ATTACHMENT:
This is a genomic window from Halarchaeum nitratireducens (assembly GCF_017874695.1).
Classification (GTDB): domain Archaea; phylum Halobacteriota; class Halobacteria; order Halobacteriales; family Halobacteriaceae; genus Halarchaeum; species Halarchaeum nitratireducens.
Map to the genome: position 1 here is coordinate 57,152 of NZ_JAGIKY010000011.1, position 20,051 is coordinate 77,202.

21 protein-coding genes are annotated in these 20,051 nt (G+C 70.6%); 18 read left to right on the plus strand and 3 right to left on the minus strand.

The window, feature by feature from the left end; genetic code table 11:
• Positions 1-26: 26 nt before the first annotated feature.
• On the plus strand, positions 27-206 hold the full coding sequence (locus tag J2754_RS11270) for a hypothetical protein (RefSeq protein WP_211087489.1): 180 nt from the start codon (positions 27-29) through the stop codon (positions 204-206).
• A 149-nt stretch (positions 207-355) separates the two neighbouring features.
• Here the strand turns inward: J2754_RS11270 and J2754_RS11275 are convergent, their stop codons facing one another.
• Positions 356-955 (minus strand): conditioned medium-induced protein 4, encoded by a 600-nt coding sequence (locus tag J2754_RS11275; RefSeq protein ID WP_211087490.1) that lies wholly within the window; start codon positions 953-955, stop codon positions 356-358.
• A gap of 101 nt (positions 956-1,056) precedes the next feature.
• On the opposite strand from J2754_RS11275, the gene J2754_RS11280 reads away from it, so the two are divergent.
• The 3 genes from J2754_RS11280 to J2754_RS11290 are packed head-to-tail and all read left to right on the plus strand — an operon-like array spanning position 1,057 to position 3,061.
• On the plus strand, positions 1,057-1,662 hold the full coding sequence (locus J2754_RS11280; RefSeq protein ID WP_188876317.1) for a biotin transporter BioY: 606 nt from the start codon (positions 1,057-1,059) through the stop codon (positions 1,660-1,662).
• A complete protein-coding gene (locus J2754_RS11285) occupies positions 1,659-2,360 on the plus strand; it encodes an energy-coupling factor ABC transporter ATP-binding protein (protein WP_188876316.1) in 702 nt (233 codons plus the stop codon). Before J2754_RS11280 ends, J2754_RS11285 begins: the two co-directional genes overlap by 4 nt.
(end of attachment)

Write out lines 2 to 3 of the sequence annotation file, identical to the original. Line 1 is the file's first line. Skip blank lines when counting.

Classification (GTDB): domain Archaea; phylum Halobacteriota; class Halobacteria; order Halobacteriales; family Halobacteriaceae; genus Halarchaeum; species Halarchaeum nitratireducens.
Map to the genome: position 1 here is coordinate 57,152 of NZ_JAGIKY010000011.1, position 20,051 is coordinate 77,202.